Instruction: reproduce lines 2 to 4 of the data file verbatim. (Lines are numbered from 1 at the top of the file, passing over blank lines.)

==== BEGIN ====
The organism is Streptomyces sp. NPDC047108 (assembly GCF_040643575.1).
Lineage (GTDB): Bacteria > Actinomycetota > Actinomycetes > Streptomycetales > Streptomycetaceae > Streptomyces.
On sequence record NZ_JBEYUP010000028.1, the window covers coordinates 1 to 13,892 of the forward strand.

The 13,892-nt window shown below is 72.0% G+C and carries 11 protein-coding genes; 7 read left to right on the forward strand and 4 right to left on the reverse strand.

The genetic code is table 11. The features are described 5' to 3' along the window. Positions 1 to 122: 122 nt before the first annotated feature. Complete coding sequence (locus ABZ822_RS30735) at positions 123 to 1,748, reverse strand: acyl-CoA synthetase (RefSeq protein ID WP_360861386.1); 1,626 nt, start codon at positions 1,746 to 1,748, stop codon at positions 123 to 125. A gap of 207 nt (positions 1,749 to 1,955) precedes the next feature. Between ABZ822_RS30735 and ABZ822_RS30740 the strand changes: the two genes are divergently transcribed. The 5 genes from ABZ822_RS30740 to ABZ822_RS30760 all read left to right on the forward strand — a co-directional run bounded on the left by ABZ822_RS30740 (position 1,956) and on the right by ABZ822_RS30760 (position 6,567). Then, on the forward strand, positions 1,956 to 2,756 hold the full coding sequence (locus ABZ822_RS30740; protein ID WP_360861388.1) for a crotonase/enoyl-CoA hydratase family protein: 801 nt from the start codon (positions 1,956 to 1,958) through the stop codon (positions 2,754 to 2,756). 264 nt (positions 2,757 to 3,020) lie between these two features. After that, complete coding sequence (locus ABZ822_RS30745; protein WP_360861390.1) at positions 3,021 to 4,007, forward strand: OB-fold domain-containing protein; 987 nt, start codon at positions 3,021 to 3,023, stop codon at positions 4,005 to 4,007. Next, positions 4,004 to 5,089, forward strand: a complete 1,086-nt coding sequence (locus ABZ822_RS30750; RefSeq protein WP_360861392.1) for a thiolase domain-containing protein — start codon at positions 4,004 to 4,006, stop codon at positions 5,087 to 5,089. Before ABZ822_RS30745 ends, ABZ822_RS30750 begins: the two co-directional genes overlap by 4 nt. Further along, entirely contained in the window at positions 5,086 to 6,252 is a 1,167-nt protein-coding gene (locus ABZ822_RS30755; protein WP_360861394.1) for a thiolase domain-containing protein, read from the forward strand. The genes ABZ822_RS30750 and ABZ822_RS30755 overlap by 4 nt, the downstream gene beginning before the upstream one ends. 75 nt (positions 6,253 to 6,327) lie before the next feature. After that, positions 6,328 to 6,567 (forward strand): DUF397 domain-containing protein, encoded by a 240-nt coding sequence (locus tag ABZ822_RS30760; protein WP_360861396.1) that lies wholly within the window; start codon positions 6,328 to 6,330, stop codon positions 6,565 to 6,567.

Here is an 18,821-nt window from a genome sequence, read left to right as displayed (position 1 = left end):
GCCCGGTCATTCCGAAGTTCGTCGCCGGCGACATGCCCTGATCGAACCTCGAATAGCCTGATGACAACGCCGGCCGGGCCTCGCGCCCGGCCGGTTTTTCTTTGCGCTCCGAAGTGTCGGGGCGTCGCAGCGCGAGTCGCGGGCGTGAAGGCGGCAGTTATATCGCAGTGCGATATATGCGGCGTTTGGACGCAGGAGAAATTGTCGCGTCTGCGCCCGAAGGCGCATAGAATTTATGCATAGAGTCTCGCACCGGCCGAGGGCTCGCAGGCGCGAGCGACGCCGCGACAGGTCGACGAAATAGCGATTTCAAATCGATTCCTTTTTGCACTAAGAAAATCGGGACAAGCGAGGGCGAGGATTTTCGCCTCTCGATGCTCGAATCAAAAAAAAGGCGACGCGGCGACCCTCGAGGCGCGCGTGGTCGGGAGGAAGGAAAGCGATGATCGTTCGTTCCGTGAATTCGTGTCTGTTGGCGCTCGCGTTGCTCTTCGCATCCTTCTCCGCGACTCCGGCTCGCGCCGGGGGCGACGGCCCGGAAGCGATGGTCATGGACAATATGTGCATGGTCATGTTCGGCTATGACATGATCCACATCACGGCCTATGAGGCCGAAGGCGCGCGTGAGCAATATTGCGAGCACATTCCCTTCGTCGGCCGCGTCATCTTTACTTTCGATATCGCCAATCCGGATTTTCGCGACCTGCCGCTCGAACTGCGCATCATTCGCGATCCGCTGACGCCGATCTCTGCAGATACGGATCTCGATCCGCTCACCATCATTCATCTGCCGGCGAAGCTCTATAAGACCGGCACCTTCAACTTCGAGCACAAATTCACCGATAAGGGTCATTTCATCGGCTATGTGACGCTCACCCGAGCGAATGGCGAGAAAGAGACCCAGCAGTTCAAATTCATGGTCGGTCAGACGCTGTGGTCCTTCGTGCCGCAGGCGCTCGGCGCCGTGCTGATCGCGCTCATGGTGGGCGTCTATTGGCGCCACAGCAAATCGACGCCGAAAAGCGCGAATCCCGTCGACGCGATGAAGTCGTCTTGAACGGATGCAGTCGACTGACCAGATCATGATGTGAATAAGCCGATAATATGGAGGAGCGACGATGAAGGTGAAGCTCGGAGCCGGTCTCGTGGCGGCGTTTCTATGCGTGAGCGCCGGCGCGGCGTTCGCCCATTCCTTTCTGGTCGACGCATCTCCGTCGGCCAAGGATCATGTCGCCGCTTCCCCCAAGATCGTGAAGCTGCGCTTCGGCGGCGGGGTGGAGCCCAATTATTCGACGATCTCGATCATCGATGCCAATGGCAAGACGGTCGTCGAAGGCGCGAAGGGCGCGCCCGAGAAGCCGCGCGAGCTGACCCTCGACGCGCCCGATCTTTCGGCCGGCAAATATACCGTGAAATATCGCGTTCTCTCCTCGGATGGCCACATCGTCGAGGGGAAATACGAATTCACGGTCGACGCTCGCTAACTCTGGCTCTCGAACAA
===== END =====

Lineage (GTDB): Bacteria > Actinomycetota > Actinomycetes > Streptomycetales > Streptomycetaceae > Streptomyces.
On sequence record NZ_JBEYUP010000028.1, the window covers coordinates 1 to 13,892 of the forward strand.

The 13,892-nt window shown below is 72.0% G+C and carries 11 protein-coding genes; 7 read left to right on the forward strand and 4 right to left on the reverse strand.